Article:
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Summary: Not only does God give to each of us spiritual gifts by which the body of Christ is supported and sustained, He also gives us all that is needed to carry out those functions vital to the health and ministry of His body, the church. With those gifts, God g

Opening illustration: In September 2001, Lisa Jefferson had an unexpected opportunity to be used by God. Her now well-known 15-minute conversation with a passenger on United Flight 93 forever changed the direction of her life. In her book Called, she emphasizes that her listening skills and her ability to take charge and stay calm in a crisis were used to encourage fellow believer Todd Beamer in the last moments of his life. She didn’t ask to be used that way. But God saw a woman who was available and matched her with someone who was in need. Lisa now shares her story with whomever she can to encourage believers to always be ready to serve.

Introduction: Of all the subjects that deal with practical Christianity, spiritual gifts are the least understood. Most Christians do not have the foggiest idea what spiritual gifts are, how they function, or for what purpose they are given. A spiritual gift is a God-given ability or capacity for the purpose of service. Every Christian has at least one spiritual gift, "As every man hath received the gift, even so minister the same one to another, as good stewards of the manifold grace of God" (1 Pet. 4:10).

Spiritual gifts then are given to the universal church, the Body of Christ, and are to be used as each Christian is dependent upon the Head of the Church, Jesus Christ. The Lord Jesus gives gifts as he wills, and it is his prerogative to direct the gifts of the Body as he sees fit. The various parts of the human body never take orders from the hand or the foot; they take orders from the head. It is the head that sends down messages. As members of the body, Christians must take their direction from Jesus Christ.

The spiritual gifts God gives to every believer are not like those my grandmother gave. God’s gifts are complete. Not only does God give to each of us spiritual gifts by which the body of Christ is supported and sustained, He also gives us all that is needed to carry out those functions vital to the health and ministry of His body, the church. With those gifts, God gives to each of us not only a measure of grace to empower us for service, but a measure of faith as well. Our text will teach us more about these two endowments.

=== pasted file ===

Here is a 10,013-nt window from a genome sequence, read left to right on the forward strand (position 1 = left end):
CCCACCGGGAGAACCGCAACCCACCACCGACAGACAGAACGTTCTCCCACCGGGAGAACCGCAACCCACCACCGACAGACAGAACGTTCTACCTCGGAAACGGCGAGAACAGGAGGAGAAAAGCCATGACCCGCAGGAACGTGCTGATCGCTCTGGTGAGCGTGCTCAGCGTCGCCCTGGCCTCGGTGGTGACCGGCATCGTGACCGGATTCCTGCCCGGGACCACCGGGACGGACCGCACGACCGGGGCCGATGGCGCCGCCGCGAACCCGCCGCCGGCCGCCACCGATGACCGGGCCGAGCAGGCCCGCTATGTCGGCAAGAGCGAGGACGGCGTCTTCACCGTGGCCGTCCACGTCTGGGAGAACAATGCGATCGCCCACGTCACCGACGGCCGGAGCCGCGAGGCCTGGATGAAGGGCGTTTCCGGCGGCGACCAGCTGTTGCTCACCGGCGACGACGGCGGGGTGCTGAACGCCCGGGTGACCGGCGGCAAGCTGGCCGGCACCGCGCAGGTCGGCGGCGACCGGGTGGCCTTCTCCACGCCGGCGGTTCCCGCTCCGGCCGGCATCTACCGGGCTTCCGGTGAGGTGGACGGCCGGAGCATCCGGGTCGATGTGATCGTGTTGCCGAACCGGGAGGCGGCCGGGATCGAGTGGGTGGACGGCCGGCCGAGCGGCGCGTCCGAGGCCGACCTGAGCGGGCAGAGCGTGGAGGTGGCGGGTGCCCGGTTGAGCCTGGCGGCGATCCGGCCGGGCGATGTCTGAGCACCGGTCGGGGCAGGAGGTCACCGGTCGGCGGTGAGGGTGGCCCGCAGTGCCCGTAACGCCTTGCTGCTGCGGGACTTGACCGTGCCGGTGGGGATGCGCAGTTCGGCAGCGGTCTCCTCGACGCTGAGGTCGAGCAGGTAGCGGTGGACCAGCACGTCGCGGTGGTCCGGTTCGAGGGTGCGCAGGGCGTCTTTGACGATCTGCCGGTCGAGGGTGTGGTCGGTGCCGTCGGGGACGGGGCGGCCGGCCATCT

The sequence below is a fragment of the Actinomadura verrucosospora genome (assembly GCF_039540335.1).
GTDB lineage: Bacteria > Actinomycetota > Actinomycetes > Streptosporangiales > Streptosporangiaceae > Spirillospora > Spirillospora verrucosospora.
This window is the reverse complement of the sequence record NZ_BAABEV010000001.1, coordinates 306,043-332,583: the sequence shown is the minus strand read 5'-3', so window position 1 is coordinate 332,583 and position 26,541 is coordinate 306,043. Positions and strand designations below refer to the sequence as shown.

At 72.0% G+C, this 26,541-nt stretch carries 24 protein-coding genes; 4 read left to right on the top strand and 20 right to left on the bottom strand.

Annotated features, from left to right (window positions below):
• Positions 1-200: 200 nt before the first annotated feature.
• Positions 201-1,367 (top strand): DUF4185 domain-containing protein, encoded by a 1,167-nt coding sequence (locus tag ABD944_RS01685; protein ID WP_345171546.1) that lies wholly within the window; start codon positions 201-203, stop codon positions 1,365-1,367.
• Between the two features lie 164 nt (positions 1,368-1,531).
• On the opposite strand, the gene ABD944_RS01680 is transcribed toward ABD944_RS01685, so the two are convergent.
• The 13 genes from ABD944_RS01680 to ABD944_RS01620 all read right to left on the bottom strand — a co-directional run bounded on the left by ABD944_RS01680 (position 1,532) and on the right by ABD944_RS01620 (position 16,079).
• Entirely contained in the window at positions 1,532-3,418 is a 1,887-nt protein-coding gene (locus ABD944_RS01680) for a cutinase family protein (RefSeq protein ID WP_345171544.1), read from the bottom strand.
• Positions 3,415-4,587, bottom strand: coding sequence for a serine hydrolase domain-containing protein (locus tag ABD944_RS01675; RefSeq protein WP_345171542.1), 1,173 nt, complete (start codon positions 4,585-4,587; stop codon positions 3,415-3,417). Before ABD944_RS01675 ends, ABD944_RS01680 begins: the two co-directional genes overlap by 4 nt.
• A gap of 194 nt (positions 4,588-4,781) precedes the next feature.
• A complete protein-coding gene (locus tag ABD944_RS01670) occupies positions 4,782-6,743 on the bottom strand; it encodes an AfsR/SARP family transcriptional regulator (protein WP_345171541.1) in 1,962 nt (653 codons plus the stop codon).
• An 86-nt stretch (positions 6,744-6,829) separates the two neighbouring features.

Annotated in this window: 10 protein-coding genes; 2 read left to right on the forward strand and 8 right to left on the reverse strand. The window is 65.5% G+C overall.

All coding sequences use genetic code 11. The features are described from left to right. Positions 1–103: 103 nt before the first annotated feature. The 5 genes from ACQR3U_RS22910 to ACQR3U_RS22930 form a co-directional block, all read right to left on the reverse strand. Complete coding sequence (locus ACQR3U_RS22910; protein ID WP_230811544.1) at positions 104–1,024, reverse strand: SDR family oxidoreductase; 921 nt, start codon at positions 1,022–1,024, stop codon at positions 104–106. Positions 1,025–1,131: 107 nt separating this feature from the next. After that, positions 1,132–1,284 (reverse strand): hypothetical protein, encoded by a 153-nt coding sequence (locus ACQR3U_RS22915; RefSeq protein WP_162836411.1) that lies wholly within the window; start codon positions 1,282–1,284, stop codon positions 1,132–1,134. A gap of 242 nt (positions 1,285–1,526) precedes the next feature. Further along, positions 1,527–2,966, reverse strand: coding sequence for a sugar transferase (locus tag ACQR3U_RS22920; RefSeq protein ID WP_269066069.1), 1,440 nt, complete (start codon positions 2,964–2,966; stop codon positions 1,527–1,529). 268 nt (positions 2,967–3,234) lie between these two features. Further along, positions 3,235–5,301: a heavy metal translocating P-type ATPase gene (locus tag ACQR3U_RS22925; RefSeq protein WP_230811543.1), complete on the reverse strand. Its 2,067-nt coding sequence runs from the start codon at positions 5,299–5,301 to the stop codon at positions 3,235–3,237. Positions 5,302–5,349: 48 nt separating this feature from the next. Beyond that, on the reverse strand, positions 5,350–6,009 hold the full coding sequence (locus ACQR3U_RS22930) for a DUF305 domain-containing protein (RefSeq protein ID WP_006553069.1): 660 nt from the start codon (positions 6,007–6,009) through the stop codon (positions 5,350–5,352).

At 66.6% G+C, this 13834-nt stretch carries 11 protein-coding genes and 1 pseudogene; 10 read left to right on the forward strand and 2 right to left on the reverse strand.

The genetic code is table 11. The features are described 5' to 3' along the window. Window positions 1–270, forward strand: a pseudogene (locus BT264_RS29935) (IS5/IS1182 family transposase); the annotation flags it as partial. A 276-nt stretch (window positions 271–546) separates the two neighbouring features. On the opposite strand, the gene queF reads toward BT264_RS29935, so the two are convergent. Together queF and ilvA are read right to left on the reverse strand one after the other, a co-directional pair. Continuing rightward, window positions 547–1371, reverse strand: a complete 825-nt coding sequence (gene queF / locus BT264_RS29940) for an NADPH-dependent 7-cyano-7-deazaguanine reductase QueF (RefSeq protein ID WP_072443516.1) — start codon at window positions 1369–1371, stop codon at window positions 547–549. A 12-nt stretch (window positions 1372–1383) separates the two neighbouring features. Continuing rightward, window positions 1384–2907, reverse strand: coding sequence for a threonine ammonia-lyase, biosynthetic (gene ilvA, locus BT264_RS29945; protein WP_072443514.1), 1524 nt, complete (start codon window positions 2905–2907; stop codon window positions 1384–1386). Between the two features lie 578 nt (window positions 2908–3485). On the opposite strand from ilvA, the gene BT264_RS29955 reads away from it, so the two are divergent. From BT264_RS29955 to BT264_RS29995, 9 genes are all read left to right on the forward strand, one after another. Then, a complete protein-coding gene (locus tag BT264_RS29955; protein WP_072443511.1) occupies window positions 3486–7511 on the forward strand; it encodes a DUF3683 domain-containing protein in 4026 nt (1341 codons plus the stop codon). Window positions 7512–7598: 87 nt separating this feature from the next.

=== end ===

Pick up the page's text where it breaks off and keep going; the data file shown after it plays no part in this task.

We should first agree that the subject of spiritual gifts is relevant and vitally important to Christians today. Some evangelical Christians believe and teach that spiritual gifts are no longer applicable, that spiritual gifts were given for the church in its infancy. If this is so, why does Paul choose to speak first of spiritual gifts in this portion of Romans? Why does a matter of minimal importance have such a prominent place in this Epistle? If these spiritual gifts are necessary for the functioning of the church, how could they now be extinct? Elsewhere, Paul explains why spiritual gifts have been given and when these gifts will no longer be needed:

Calling of each member in the ‘Body of Christ:’

1. Called to HUMILITY in faith [v. 3]:

For I say - The word “for” shows that the apostle is about to introduce some additional considerations to enforce what he had just said, or to show how we may evince a mind that is not conformed to the world.

Through the grace - Through the favor, or in virtue of the favor of the apostolic office. By the authority that is conferred on me to declare the will of God as an apostle; see the note at Rom_1:5; see also Gal_1:6, Gal_1:15; Gal_2:9; Eph_3:8; 1Ti_1:14.

Not to think ... - Not to over-estimate himself, or to think more of himself than he ought to. What is the true standard by which we ought to estimate ourselves he immediately adds. This is a caution against pride; and an exhortation not to judge of ourselves by our talents, wealth, or function, but to form another standard of judging of ourselves, by our Christian character. The Romans would probably be in much danger from this quarter. The prevailing habit of judging among them was according to rank, or wealth, or eloquence, or function. While this habit of judging prevailed in the world around them, there was danger that it might also prevail in the church. And the exhortation was that they should not judge of their own characters by the usual modes among people, but by their Christian attainments. There is no sin to which people are more prone than an inordinate self-valuation and pride. Instead of judging by what constitutes true excellence of character, they pride themselves on that which is of no intrinsic value; on rank, and titles, and external accomplishments; or on talents, learning, or wealth. The only true standard of character pertains to the principles of action or to that which constitutes the moral nature of the man; and to that the apostle calls the Roman people.

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